People often write to me asking whether their feelings are valid or make sense, and I always say that it’s not on me or anyone else to say whether you’re right to feel a certain way. You are correct, however, the polyamory is not one-size-fits-all and you deserve to be in the type of relationship that’s most healthy for you.



Question for the readers.  Do you consider it part of your identity as a poly person to attempt to grow the movement?

Abso-fucking-lutely NOT. I actually feel more that it’s my responsibility to demonstrate that poly people can be respectful of other people’s choices, because we’re getting a reputation for proselytizing and it’s not good. No one likes being proselytized to, and we actually hurt our movement when we make people who identify as monogamous feel condescended to, judged, or proselytized at. I hear mono people complain often that poly people act like we’re in on some secret that they’re just not enlightened enough to get, or like we’re somehow having better sex or relationships than them. I also hear growing complaints from within the queer community that there’s lots of pressure to be non-monogamous, and queer people who want exclusive relationships are getting frustrated.

Let’s don’t become the stereotypical vegans of sexual identities. To crib a phrase from the LGBT folks: Some people are monogamous. Some people are polyamorous. Some people could happily be either. Get over it.

My hubby and I have been together for almost 2 years, he is married. His wife and I get along splendidly, except when it comes to intimacy between hubby and I. She gets extremely pissed off whenever we do as little as hug in front of her. Kissing is completely out of the question, even if it’s just a peck. Yet she’s allowed to both hug and kiss him in my presence, which I don’t mind. It’s extremely annoying to not just me, but also hubby. Any tips on how we should talk to her?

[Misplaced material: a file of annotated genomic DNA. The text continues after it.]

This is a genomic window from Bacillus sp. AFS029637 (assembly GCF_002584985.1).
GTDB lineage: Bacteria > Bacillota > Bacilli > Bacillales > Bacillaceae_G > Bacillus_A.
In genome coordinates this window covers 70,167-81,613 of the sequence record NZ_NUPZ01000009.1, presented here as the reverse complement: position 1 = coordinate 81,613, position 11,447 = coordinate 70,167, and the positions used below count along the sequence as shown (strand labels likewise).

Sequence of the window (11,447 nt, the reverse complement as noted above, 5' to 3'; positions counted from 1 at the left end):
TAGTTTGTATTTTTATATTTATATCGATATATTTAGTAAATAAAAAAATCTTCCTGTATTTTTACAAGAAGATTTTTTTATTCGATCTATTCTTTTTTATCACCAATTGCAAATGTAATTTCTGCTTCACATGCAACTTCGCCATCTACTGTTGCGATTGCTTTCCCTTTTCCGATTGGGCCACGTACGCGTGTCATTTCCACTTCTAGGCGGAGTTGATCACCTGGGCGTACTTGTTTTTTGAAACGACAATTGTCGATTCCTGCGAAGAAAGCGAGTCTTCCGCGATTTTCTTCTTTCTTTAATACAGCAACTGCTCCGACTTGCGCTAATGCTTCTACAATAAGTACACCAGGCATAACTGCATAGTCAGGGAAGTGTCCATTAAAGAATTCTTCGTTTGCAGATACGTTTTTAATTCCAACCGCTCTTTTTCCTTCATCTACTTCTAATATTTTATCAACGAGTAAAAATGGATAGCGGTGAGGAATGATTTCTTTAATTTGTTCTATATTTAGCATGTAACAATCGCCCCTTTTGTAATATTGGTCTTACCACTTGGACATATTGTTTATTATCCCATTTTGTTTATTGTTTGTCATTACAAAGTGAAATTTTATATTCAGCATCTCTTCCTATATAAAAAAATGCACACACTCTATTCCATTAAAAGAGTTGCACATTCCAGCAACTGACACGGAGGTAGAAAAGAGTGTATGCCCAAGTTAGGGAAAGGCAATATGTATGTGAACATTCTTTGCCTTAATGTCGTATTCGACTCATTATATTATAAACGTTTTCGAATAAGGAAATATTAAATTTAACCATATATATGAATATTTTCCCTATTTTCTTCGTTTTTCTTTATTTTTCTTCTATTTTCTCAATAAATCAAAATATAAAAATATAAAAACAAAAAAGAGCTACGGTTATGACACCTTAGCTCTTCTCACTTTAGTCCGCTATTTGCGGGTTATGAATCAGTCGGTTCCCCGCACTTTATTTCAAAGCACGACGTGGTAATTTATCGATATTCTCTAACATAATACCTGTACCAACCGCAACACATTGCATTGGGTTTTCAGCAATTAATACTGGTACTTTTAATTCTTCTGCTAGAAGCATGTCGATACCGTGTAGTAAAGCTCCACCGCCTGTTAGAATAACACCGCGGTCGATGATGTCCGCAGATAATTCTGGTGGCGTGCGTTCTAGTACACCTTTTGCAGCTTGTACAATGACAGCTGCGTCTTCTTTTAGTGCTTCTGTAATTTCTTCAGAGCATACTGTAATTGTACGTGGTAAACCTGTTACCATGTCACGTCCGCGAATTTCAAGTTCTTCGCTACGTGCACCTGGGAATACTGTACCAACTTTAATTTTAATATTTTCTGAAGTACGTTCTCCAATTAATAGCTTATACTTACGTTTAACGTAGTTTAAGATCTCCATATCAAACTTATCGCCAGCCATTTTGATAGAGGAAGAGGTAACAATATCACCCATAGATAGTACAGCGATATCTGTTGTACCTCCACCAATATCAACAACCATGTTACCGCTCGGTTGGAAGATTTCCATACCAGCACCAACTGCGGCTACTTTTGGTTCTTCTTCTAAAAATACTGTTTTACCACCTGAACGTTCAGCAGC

That sounds frustrating, and a little bizarre, considering how comfortable she seems with everything else. My advice would be to ask her to explain why, exactly, she gets so angry about the PDA and has such a double-standard. As in all things poly, there are multiple stems for this emotion, and it’s most productive for all parties involved to understand and recognize those stems. Does she feel like PDA is the one “final frontier” that she and her husband have special and exclusive to their relationship? Does she feel like she isn’t always in control and wants to have “veto power” over just one thing? Does she worry about how it looks to other people? These are all different reasons for her to feel the same way, and you three can’t solve the problem if you don’t really get to the bottom of it.

The other piece of advice I have is to be gentle and validate her feelings even while advocating for your own needs. Even if her reasons for wanting you two to avoid PDA around her seem selfish, irrational, stupid, unfair, or just bizarre, don’t voice that opinion in those terms. She has a right to feel her feelings, even if they may not be healthy or productive. Come to the conversation from an angle of love and compromise, and make sure she doesn’t feel that you and your partner are “ganging up on her.” Approach it as a problem to be solved as a team, rather than her issue that you’re demanding she get over. It’s often tough to find that sweet spot in hard conversations like this, so be really intentional about it. Good luck!

10 Realistic Rules for Good Non-Monogamous Relationships

10 Realistic Rules for Good Non-Monogamous Relationships by Andrea Zanin
(Please note I said good poly. Anyone can do poly badly, but I don’t advise it.)

1. Know yourself.
2. Love yourself. 
3. Be happy ALONE. 
4. Communicate. Honestly.
5. Know what you want.
6. Go for content, not form.
7. Be nice.
8. Have safer sex. 
9. Be strong. 
10. Go with the flow.

There’s a great essay accompanying these 10 rules that explains each one - click through for the whole thing!

My spouse and partner of seven years is poly. I guess she’s held it in for years because it hasn’t been much of an issue or a subject of the relationship until she has fallen in love, or at least a strong crush, on another individual. Now she wants to redraw the relationship. I’m mono. Not just that, I have trouble viewing sex casually, or as anything but a deeply emotional and relationship enriching thing. We want to stay together, but it seems untenable. I suppose I’m looking for advice.